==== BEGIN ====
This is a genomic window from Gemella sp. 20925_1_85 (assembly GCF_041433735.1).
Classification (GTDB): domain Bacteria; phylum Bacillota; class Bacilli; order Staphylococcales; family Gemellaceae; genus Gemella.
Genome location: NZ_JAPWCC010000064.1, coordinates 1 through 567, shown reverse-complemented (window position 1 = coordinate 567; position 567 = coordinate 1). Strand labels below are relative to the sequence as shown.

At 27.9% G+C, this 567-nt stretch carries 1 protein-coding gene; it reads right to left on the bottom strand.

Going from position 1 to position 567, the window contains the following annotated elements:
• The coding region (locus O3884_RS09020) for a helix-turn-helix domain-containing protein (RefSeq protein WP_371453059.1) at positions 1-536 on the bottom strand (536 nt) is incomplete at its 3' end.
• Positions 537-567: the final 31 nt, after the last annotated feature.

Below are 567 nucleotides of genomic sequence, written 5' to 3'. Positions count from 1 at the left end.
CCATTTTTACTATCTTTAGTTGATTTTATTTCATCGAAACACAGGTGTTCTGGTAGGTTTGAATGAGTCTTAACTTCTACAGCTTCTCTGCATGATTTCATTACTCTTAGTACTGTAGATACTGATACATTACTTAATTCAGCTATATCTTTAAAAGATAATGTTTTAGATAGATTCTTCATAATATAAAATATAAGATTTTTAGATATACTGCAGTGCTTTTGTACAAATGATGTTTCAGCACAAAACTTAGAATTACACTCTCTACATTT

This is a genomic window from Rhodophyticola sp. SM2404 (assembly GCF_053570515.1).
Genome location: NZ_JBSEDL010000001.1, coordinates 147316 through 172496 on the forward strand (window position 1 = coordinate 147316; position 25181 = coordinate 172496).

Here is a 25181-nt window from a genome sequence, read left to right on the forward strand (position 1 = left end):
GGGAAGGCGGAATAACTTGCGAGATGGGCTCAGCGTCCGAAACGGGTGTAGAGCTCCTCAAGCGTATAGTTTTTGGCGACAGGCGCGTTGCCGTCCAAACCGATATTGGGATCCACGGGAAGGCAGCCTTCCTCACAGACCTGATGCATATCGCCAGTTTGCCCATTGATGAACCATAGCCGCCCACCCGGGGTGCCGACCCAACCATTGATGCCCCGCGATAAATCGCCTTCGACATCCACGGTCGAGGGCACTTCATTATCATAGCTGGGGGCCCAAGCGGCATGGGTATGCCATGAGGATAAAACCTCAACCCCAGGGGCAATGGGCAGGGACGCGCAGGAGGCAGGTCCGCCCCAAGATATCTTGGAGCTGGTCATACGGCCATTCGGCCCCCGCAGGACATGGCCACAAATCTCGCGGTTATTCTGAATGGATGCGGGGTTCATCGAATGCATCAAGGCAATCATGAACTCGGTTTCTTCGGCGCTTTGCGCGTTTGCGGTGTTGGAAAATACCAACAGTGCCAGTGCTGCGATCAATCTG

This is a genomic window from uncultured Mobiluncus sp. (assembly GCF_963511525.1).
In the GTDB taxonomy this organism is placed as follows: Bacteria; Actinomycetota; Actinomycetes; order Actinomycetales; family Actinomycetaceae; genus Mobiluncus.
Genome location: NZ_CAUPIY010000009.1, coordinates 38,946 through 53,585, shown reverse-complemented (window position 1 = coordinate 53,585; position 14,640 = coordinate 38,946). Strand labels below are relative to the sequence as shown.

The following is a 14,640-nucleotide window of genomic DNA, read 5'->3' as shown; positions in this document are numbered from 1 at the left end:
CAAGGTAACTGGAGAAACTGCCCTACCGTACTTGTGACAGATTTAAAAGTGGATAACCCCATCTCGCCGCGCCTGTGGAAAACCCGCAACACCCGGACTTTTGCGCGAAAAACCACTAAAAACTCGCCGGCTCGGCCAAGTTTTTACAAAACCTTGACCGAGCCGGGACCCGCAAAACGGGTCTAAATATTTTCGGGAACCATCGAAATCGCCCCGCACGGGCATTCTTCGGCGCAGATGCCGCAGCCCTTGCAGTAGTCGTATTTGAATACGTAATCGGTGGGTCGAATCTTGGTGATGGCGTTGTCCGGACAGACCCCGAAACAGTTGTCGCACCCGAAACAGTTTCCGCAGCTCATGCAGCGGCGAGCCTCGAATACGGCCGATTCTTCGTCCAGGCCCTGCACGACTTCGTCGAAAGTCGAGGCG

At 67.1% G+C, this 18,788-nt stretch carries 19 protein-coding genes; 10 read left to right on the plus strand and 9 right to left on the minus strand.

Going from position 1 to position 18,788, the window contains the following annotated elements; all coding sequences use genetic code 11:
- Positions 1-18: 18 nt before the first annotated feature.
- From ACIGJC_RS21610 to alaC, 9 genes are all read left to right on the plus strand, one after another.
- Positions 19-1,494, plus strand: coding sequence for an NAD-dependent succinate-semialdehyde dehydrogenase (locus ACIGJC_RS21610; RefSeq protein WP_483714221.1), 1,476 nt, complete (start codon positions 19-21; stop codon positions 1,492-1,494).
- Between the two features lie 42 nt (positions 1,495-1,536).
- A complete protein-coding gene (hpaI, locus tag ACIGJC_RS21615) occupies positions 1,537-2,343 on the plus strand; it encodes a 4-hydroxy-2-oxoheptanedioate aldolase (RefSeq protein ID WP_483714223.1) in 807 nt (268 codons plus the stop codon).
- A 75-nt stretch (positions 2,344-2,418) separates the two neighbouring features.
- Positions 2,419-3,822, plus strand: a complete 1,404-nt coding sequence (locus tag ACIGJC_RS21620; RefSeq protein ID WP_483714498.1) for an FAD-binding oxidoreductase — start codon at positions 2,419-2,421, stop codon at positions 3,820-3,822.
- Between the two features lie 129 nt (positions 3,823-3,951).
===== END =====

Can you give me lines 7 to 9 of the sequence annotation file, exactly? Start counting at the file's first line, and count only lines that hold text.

• Positions 537-567: the final 31 nt, after the last annotated feature.

Below are 567 nucleotides of genomic sequence, written 5' to 3'. Positions count from 1 at the left end.
CCATTTTTACTATCTTTAGTTGATTTTATTTCATCGAAACACAGGTGTTCTGGTAGGTTTGAATGAGTCTTAACTTCTACAGCTTCTCTGCATGATTTCATTACTCTTAGTACTGTAGATACTGATACATTACTTAATTCAGCTATATCTTTAAAAGATAATGTTTTAGATAGATTCTTCATAATATAAAATATAAGATTTTTAGATATACTGCAGTGCTTTTGTACAAATGATGTTTCAGCACAAAACTTAGAATTACACTCTCTACATTT